THE flat was carved from the top floor of a beautiful old sandstone house in Glasgow's west end, and the living room was formerly the building's old chapel.

It has a huge, barrel-vaulted ceiling made from hand-carved beech. When I viewed the flat I remember the owner showing me the second bedroom: nice. The dining area: nice, a bit wee. Bathroom: nice. Master bedroom: nice. Ensuite: nice.

Then she said: "This is the main room", and slowly opened the door and stood aside. I walked straight to the window and I couldn't quite take it in. It was one of those winter evenings where the sun has just set and the sky was every colour from yellow to indigo blue. It was stunning. The evening star was bursting out of the sky. I hadn't even looked at the ceiling, I was just looking out the window going: "This is phenomenal." You can actually see Goatfell on Arran on a clear day.

I said to the woman: "I'll buy it." All my coolness left me. That was it. I'd been living over at the other side of the city but before that I used to live on this street when I DJ-ing so I was just moving down two sets of traffic lights from my old home.

I've been here nine years, and the main room is almost exactly as it was, you just wouldn't mess with it. There was a very lightly patterned wallpaper and it did go with the room but I'm quite a minimalist in terms of decor so I whitewashed the bottom of the walls.

This is mainly a quiet house but it's had a "rare tear" in it. Christmas Day, the whole family was up and New Year, it was brilliant. This room is brilliant actually there can be six conversations going on without interruption. There just the hallway underneath, so if I wanted to have a ceilidh, it wouldn't bother the neighbours.

The heaters are on constantly from October to March because it does take a lot to heat that room. In fact, that's one of the things that my dad said. Typical west of Scotland reaction, he came in and looked at it and that was his first comment: "I wouldn't like your heating bills." The fire is really effective though.

There is a door that opens to the outside. I think it used to be a fire exit. It is wonderful on a Spring day getting the air through the house. It does heat up a lot in the summer.

It can feel surprisingly cosy. Sitting on the couch, you get a sense of a wee-er room. It is great just to sink into and watch a lovely film on the big telly. It's like looking at a piece of art in a gallery.

I have lain on the couch and watched the moon move across the semi-circular windows. I remember the first time thinking; "What is that light?" I thought it was a helicopter it was so bright. I don't know if the windows were designed so you could watch the moon but if not, it was a bit of a lucky fluke.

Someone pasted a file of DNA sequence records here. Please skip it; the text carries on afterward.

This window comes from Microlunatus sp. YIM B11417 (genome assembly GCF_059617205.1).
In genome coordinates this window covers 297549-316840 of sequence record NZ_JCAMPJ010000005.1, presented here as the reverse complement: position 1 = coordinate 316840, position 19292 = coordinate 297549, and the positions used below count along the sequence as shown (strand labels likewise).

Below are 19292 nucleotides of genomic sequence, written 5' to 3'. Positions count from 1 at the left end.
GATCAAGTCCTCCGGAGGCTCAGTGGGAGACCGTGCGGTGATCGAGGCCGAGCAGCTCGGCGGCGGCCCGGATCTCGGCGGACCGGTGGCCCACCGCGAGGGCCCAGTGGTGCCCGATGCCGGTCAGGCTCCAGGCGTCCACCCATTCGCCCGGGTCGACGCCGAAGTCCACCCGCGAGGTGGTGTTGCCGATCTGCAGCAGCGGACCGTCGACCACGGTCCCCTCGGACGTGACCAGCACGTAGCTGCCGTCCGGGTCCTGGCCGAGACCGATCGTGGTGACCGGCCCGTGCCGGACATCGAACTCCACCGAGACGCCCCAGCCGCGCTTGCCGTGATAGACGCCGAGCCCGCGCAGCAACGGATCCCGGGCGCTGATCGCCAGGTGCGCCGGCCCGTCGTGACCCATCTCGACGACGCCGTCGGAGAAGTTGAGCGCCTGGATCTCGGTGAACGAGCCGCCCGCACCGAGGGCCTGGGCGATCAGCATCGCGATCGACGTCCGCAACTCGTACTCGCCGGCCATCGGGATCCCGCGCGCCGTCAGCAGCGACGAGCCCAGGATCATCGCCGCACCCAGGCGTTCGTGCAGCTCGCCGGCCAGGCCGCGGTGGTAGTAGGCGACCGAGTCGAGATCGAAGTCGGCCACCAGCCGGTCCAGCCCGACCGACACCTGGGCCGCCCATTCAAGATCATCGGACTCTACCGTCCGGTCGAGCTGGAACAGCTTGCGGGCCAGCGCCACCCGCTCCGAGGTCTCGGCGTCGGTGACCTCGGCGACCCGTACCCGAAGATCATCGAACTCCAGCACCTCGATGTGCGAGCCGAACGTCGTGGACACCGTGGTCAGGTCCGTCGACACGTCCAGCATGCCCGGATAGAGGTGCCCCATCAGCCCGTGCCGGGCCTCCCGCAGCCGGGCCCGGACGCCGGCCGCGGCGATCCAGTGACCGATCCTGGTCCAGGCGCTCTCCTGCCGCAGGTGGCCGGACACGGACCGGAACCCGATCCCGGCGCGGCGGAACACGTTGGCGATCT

Framed photo

I had a fantastic relationship with my dad, Alec. He died last April, on my birthday. He'd been quite ill and housebound for about eight months. My dad's thing was to get up and get out. He stayed three up, but he didn't want to move to a ground-floor flat; he measured his health on whether he was able to get up or down the stairs or not. He was very determined. He kept saying: "I will get back out." He said if he could just get a fresh pint of beer again. I used to go and see him every Sunday in Ayr. One Sunday I went upstairs and he was dressed and putting his shoes on and he said: "I'm going oot." We very tentatively got him down the stairs, into the bar across the road for lunch and I got this photo of him with a pint. The look on his face! He was 87 at the time but he looks like a 10-year-old boy.


These are one of my most prized possessions. I sauntered into Comet in Partick about eight years ago and found them for 20 quid. They are called iSound and your ipod or ipod nano fits in the headphones so there are no wires. The sound quality is unbelievable and they fold up into a wee ball.

The Little Prince

The first time I read it, I wept. That was 15 years ago. I was 29, we were on the second series of Chewin' The Fat and life had gone topsy turvy. I'd gone from being known locally, through my DJ-ing, to national recognition through the show. It was fantastic, but frightening. There was something about the simplicity and beauty of this book that was quite anchoring for me. I've read it many times since and depending on what is going on it can have me sniffling or bawling.

Dr Martens boots

These are borrowed from my partner's daughter, Carly. I wore them at the opening ceremony of the Commonwealth Games in front of more than on billion people worldwide. When the organisers showed me the outfit they had designed I told them that I loved it but asked if I could I try it with my old black leather jacket and my lassie's red patent Docs. They loved them. Performing at the ceremony was one of the proudest, most exhilarating moments of my life. I was sitting in the audience and I knew there would be a countdown, then the camera would go onto me. Watching the countdown, I was so nervous I felt like I wasn't in my body. In the moments before I went on I was thinking: "That's good the weather's good. Oh, there's a seagull." During it, I just thought: "Please don't greet". That last wee bit where I sang down the camera lens, I felt my lip quiver, fleetingly, but I obviously didn't have a Gazza moment.

Cat toy

I've had quite a few cats in my life but Snuffy was the one. He was so clever. I used to throw this toy for him and he'd bring it back, like a dog, and sit it at my feet. One day I came home and he was very ill. I took him straight to the vets who told me to take him straight to the vet hospital. He died the next day of cardiomyopathy. I was greetin' that much that the young trainee vet who came out to tell me started greetin' too.

Karen Dunbar opens the 10th Aye Write book festival on Friday April 17 at 6.30pm at the Mitchell Theatre, Glasgow with The Books That Made Me